Is nothing Sacred, Fools?: “The Art Couple” premieres in L.A.
From left, Bryan Bellomo as Paul Gauguin, Clayton Farris as Neil Simon, Brendan Hunt as Vincent van Gogh / Darrett Sanders

LOS ANGELES—When I found out Sacred Fools was mounting a play about Vincent Van Gogh and Paul Gauguin I immediately set out to review The Art Couple. Not only had I read about those Post-Impressionist painters and their cohabitation in the so-called “Studio of the South,” I’d seen this depicted in films such as Vicente Minnelli’s 1956 Lust for Life starring Kirk Douglas as Van Gogh and Anthony Quinn as Gauguin. In 2017 AFI Fest screened Robert Altman’s 1990 Vincent & Theo, with Tim Roth as Vincent and Wladimir Yordanoff playing Gauguin. (Incidental intelligence: Quinn won the Best Supporting Actor Academy Award for portraying Gauguin—up to that point the briefest onscreen appearance to strike Oscar gold.)

In addition, for years since I’d seen the Sacred Fools production of Bertolt Brecht’s Baal, it has been on my reviewer radar. I’ve enjoyed several of their stagings. Because Sacred Fools has shown itself to be an edgy troupe of genre busters unafraid to take risks, it is among my favorite L.A. theatre companies. It is also noteworthy, if not downright foolhardy, that the Fools try to keep ticket prices down.

The combination of these factors headed me right out to Sacred Fools, but its production of playwright and co-star Brendan Hunt’s The Art Couple left me with many lingering questions about mockery, lampoons and spoofs. To be sure, the two-acter has a clever premise: During his pre-True West days, while he’s still a newcomer to New York and a busboy, Sam Shepard (Ryan Patrick Welsh) has a (presumably completely fictitious) cute meet with the hot playwright Neil Simon (Adam Meredith) at Lower Manhattan’s Village Gate nightclub. They collaborate on a script about two straight male roommates—one fastidious, the other a slob—and set it at Arles, in the south of France, where the sloppy Van Gogh (Hunt) is trying to set up a sort of art colony and is joined at the “Yellow House” by ex-stockbroker Gauguin (Bryan Bellomo), who has a more organized, orderly personality.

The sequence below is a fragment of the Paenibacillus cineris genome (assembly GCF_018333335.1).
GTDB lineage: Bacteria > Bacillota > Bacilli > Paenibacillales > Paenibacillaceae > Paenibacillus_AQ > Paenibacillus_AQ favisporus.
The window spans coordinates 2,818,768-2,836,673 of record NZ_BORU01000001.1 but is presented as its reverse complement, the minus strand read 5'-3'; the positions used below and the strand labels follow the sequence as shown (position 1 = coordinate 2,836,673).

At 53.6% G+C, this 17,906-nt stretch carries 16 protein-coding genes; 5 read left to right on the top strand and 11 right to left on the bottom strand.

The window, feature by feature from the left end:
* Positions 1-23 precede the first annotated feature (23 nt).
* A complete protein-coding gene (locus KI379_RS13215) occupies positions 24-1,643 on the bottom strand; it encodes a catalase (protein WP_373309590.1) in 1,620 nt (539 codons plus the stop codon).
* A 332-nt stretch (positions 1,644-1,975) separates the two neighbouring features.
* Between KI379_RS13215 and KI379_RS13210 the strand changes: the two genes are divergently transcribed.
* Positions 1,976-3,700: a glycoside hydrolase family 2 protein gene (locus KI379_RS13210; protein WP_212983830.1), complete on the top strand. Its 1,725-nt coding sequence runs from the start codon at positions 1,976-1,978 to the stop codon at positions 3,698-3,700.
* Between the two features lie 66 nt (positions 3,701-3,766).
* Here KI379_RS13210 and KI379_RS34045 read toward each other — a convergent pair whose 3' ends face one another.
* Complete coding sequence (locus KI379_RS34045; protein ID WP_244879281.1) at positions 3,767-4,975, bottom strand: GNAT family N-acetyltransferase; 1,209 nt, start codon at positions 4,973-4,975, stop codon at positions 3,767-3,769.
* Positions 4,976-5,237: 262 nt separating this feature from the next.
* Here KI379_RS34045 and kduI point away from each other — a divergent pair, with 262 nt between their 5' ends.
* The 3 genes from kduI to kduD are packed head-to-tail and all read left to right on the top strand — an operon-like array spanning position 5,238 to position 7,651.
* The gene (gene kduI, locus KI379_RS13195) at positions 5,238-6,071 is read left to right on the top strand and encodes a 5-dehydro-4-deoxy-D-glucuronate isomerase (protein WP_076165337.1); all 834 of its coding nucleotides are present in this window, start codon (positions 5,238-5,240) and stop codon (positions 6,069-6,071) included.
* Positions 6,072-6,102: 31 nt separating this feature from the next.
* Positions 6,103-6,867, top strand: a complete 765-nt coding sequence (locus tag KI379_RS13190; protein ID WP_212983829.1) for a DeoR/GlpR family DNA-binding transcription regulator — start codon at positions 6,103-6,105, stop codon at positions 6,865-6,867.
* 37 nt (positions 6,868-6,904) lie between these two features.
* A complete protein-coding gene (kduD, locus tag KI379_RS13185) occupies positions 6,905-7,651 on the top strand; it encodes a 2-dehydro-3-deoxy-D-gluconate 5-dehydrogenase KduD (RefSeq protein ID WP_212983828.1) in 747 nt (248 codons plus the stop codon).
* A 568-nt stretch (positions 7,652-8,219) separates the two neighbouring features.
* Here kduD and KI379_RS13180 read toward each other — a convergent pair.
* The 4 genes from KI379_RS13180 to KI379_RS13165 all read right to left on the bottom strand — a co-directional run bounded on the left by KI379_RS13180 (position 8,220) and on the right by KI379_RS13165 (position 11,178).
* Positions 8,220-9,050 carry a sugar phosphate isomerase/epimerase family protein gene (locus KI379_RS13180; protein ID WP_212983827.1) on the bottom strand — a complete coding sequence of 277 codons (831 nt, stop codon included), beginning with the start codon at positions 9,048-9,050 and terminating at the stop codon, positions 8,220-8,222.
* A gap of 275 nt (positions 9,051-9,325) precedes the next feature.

Hunt’s wily interplay between Simon’s most famous stage/movie/TV comedy, The Odd Couple, and the saga of Van Gogh and Gauguin’s tenure as housemates—the eponymous “art couple”is admittedly witty at times. For instance, Felix Ungar (Jack Lemmon in the movie, Tony Randall on TV) and Oscar Madison’s (Walter Matthau in the movie, Jack Klugman on TV) droll bachelors’ pad date with the English sisters Cecily and Gwendolyn Pigeon is rather humorously transposed to Paul and Vincent hosting two lusty costumed, circus acrobats (Kristyn Evelyn as Angelique Alouette and Laura Nicole Harrison as Toinette Alouette) at their fledgling Studio of the South.

Last week, President Trump lambasted “Alex” Baldwin in a tweet, which could only mean one thing: Saturday Night Live was returning to NBC after its hiatus during the Winter Olympics, and Alec Baldwin would be reprising his recurring role as Trump’s hilarious Doppelgänger. Trump, of course, can dish it out but can’t take it, and he clearly dreads and despises Baldwin’s scathingly funny send-up of him.

Nobody likes to be made fun of, especially in public. But there’s a huge difference between satirizing the rich and powerful, oppressive tyrants—from Trump on SNL, Comedy Central’s The President Show and Showtime’s Our Cartoon President to Charlie Chaplin’s Hitler in the 1940 classic The Great Dictator—and great, if troubled, talents. Especially if they are mentally ill as Van Gogh seems to have been. The scene where the tortured Vincent slices off (part of) his ear is played strictly for laughs and is in especially poor taste.